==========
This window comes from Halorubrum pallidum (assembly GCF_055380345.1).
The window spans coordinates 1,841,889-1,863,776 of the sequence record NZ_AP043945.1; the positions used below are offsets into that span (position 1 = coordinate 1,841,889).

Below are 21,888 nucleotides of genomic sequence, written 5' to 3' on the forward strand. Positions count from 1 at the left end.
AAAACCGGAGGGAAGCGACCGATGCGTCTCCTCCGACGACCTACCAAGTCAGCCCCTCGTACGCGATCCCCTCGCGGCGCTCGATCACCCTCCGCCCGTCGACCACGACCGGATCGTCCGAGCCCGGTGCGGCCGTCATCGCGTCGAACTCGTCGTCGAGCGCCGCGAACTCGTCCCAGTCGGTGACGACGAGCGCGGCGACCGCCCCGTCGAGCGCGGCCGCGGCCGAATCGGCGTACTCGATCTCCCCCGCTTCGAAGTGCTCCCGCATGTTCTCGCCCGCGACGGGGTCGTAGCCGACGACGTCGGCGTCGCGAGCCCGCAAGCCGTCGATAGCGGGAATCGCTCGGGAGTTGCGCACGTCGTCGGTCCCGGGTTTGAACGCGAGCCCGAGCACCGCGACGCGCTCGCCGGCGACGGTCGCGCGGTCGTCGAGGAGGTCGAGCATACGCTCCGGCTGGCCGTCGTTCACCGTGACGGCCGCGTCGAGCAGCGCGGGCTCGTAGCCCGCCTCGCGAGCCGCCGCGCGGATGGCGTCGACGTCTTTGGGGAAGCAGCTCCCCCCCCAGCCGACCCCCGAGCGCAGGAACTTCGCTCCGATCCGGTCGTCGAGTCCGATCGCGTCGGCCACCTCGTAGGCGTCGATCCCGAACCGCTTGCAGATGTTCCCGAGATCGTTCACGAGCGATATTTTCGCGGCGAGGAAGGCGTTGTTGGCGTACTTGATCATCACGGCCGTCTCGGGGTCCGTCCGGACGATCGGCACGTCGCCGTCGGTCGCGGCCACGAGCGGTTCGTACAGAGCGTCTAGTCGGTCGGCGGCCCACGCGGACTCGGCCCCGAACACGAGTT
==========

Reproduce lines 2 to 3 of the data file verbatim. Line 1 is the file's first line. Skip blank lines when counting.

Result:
The window spans coordinates 1,841,889-1,863,776 of the sequence record NZ_AP043945.1; the positions used below are offsets into that span (position 1 = coordinate 1,841,889).

Below are 21,888 nucleotides of genomic sequence, written 5' to 3' on the forward strand. Positions count from 1 at the left end.